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Directed by Kenneth Branagh. Starring Kat Dennings, Chris Hemsworth, Anthony Hopkins.
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Kenneth Branagh directs this fantasy superhero adventure based on the Marvel comics character, which in turn is based on the ancient myth of Norse God of Thunder, Thor. Moving between present day Earth and the fantastic realm of Asgard, the film tells the story of the Mighty Thor (Chris Hemsworth), a powerful but arrogant warrior god whose reckless actions rekindle an ancient feud among the deities. As a punishment, Thor is cast out of Asgard and forced to live on Earth among humankind. There, he falls in love with scientist Jane Foster (Natalie Portman) and, as the darkest forces of Asgard are sent to invade Earth, eventually learns what it means to be a real hero.
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A common complaint of Marvel 3D films when converted from 2D [in the film process] to a 3D film - is that the subsequent film is often too dark.
It's all too evident with this release [one of Marvel's 1st 3D releases] - the film is dark and it only passably adequate as a 3D release, with scenes that you would think would be excellent in 3D actually being only vaguely 3-dimensional. Disappointing considering some of the other excellent Marvel 3D releases; [Guardians of the Galaxy, Avengers Assemble, Captain America: The Winter Soldier, Captain America: Civil War and Guardian of the Galaxy Vol 2 - being 3D highlights.]
That the proverbial egg did not land all over Marvel's face is down in large part to the choice of Kenneth Branagh as director. He wisely brings the god of thunder down to earth - in more ways than one. Pulling off great character development (Chris Hemsworth as Thor and Tom Hiddleston as Loki both excel), balancing (and holding our interest in) multiple worlds, and even throwing in some great slapstick humour, "Thor" succeeds in multiple ways that few would have expected.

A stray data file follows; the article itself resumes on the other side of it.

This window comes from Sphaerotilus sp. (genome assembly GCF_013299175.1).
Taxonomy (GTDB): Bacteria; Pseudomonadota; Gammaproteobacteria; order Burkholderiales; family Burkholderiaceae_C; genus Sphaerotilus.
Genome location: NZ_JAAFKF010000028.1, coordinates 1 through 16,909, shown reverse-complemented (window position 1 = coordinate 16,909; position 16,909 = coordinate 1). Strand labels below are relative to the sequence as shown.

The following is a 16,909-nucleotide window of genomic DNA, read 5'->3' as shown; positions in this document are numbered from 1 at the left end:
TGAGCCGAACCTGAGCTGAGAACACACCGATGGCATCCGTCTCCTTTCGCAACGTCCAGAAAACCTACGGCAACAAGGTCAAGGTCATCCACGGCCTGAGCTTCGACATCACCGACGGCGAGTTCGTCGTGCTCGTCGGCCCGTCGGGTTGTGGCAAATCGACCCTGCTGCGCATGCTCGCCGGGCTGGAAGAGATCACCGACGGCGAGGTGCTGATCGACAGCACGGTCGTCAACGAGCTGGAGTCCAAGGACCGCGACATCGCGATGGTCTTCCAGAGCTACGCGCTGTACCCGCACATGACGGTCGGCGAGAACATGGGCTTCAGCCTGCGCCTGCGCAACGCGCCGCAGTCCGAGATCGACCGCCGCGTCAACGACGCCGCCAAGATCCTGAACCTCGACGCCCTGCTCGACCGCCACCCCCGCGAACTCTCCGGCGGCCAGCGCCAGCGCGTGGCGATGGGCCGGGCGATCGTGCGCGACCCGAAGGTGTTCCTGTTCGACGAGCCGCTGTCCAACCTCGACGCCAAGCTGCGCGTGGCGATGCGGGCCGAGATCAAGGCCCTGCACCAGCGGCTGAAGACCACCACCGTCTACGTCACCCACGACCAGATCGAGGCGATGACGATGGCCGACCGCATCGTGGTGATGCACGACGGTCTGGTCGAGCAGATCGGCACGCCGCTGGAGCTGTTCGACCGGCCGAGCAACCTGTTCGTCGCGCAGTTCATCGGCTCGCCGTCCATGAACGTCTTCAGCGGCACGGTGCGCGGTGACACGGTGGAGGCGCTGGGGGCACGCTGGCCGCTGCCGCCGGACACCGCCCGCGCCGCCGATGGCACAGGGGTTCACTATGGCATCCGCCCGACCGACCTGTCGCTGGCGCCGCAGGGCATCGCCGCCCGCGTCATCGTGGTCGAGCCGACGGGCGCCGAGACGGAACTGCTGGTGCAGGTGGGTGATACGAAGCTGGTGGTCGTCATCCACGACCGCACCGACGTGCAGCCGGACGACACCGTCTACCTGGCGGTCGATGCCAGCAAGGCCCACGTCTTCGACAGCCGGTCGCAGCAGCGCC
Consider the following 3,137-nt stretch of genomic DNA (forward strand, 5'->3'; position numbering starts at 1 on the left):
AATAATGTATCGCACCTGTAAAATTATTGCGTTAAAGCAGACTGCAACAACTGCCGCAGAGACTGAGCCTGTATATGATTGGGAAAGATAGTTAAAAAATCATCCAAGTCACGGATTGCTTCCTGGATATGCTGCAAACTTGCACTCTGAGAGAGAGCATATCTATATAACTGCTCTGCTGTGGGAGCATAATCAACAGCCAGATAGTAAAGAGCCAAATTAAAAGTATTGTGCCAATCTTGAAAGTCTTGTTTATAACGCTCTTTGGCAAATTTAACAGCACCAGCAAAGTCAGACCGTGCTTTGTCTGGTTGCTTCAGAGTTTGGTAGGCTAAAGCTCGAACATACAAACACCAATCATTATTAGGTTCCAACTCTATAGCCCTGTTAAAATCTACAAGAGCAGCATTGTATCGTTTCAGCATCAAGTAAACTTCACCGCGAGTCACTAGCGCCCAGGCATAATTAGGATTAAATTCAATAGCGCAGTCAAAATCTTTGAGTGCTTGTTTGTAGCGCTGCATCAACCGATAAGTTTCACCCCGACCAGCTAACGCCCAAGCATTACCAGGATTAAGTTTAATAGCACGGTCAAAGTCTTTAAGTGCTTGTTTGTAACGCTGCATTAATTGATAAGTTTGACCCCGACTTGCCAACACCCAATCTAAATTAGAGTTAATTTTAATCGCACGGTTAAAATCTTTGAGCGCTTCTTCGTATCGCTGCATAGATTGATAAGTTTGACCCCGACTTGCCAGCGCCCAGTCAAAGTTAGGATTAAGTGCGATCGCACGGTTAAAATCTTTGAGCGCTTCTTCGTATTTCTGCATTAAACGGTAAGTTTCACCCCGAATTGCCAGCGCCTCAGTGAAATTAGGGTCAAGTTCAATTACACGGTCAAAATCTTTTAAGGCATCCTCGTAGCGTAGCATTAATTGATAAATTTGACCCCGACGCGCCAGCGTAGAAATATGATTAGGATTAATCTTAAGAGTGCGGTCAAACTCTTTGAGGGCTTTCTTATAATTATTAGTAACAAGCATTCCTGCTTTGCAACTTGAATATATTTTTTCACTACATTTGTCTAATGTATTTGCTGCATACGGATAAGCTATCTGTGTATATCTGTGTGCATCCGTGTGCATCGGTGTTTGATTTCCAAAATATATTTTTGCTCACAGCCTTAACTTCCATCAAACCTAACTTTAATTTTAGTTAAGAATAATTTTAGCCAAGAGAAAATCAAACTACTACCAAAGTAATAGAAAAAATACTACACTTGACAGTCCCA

The film drags a little after the halfway point but delivers in a powerful (and emotional) finale, the best conclusion to a Marvel movie in the series to this point.
Opinion remains divided on Natalie Portman's performance, but there's no doubting the chemistry between her and Hemsworth, particularly in their first few scenes.
All in all, there's a lot to enjoy here, and proof aplenty that Marvel could take some risks that would more than pay off.
I've always been a fan of mythological games and series, so Thor really appeals when Marvel goes to town bringing Norse mythology to the big screen with Odin and Loki. This first outing for Thor, brings a fairly childish prince through eye opening experiences as his mistakes nearly cost him universal peace.
The journey eventually brings him to Midgard (Earth) where he starts to interact with the Human Race, and learns that life isn't all he thought back in the Palace of Asgard (his homeworld). Thor is forced to think and act with more than just his godly hammer in order to defeat an enemy that knows him as well as himself.
With a strong cast, brilliant story and awesome effects, it is no wonder that Thor was a continuing driving force in the MCU storyline and had continuing success with the Thor sequels.
However, aside from the spoiled brat bits by Thor near the beginning; I did really enjoy it. Very witty in places, lots of action.
Brat becomes humble was done with humour, displayed desperation, resignation and redemption.
Enjoyed watching it, no regrets.
Helpful to have seen Ironman first but not essential, will just miss a few insider jokes.